Engel said Trump’s “repeated abuses have brought American democracy to a perilous crossroads. Following the guidance of the Constitution — which I have sworn to uphold — is the only way to achieve justice.”

Jamaal Bowman, an educator running against Engel with the backing of the left-wing Justice Democrats, said in an interview that he was “ecstatic” when he heard Engel, a 30-year House veteran, backed an impeachment inquiry.

“We weren’t the only pressure, but we were part of the pressure,” Bowman said, adding: “A statement is not enough. He has to continue to push the conversation to Nancy Pelosi, Jerry Nadler and others to make sure that the impeachment process begins in earnest. We are late on this.”

In response, Arnold Linhardt, a consultant to Engel’s campaign, said the congressman made his decision only after “careful deliberation” and consideration of Mueller’s testimony. “For Mr. Engel’s opponents or anyone to try to politicize a decision of this magnitude is an affront to the American people,” he said.

A coalition of liberal activist groups — including Indivisible, a grass-roots network that helped oust Republicans in dozens of House districts last year, and Need to Impeach, a group funded by billionaire and presidential candidate Tom Steyer — launched the Impeachment August campaign Thursday aimed at helping activists confront lawmakers of both parties about impeachment at public events this month.

David Sievers, who is leading a pro-impeachment campaign for MoveOn.org, called the majority threshold a “major milestone” for House Democrats — one, he speculated, was reached in part because of the looming summer recess.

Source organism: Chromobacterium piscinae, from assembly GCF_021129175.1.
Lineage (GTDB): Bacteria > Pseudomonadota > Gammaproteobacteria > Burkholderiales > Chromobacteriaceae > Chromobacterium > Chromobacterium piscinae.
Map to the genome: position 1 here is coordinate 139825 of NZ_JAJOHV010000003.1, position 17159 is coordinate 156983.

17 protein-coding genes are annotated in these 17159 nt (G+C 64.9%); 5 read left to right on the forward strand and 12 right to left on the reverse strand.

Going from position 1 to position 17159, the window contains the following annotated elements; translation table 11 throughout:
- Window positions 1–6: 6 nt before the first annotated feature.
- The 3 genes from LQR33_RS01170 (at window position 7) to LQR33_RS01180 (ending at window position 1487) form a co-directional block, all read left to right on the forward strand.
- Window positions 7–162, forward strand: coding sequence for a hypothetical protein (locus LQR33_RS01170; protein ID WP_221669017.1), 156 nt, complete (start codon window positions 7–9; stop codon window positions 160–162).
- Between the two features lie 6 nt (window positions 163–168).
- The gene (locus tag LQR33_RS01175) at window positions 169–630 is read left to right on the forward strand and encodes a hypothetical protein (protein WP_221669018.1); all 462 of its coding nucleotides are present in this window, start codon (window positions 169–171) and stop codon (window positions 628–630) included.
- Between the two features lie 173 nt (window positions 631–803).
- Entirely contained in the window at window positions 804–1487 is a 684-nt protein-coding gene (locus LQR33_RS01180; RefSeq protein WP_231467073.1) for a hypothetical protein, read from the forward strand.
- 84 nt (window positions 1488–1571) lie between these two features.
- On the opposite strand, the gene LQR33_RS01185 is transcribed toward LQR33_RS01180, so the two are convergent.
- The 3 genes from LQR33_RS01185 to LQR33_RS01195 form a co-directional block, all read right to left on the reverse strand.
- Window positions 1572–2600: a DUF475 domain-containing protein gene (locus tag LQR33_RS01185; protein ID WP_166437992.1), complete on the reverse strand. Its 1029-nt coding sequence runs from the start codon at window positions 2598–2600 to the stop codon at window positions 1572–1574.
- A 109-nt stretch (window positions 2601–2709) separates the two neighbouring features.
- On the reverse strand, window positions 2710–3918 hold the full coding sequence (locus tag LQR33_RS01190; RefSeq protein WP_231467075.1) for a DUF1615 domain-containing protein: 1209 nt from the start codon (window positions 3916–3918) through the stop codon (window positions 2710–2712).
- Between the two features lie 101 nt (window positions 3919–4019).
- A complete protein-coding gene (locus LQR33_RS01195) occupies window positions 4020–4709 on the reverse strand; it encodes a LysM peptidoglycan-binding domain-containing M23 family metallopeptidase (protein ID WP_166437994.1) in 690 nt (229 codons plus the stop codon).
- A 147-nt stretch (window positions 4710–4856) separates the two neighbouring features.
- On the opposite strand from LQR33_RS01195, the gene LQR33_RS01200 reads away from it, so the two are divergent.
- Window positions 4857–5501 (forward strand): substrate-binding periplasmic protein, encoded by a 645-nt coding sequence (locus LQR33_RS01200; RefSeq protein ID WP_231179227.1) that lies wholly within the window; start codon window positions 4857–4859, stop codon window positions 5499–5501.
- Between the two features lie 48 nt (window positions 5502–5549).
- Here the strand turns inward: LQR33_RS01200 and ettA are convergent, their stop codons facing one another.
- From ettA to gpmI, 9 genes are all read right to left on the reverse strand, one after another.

“I would not want to be in the minority of my party now as a holdout not supporting impeachment,” he said. “I think that members who were on the fence about this and were about to go home and spend time every day with their constituents probably didn’t want to have to explain why the documented criminality of the Trump administration was not enough to warrant an inquiry.”

Even before House members left Washington, Sievers said, MoveOn members made about 7,600 phone calls to congressional offices urging impeachment in the immediate aftermath of Mueller’s testimony. Another 1,000 thank-you calls, he said, went to lawmakers who announced support for an impeachment inquiry after Mueller testified.

The eight Democrats interviewed said constituent activism played only a minor role, or no role at all, in persuading them to support impeachment proceedings. But several said they have gotten significant encouragement after making their announcements.

“The overwhelming response has been, ‘You go, girl,’ ” said Rep. Dina Titus (D-Nev.), who said she was compelled to speak out after Mueller made clear at the hearing that Trump “really didn’t tell the truth.”

Several Democratic freshmen who unseated Republicans last year are among those who have come out in favor of an inquiry in recent weeks. Those lawmakers have given a special boost to impeachment supporters who argue that they rebut the notion that lawmakers in vulnerable districts need to be cautious.

Rep. Jason Crow (D-Colo.), who flipped a suburban Denver seat last year, said Mueller’s testimony was the capstone on a personal “evolution” on the issue that played out over the course of months.

“My district is not one that generally supports Donald Trump — we’re a district that he lost by almost 10 points,” he said. “I talked a lot about accountability and holding the administration accountable, and this certainly is consistent with my promises to do that.”

Another surprising announcement came Monday from Rep. Emanuel Cleaver II (D-Mo.), who for months had publicly urged caution on pursuing impeachment before concluding that more aggressive action was warranted.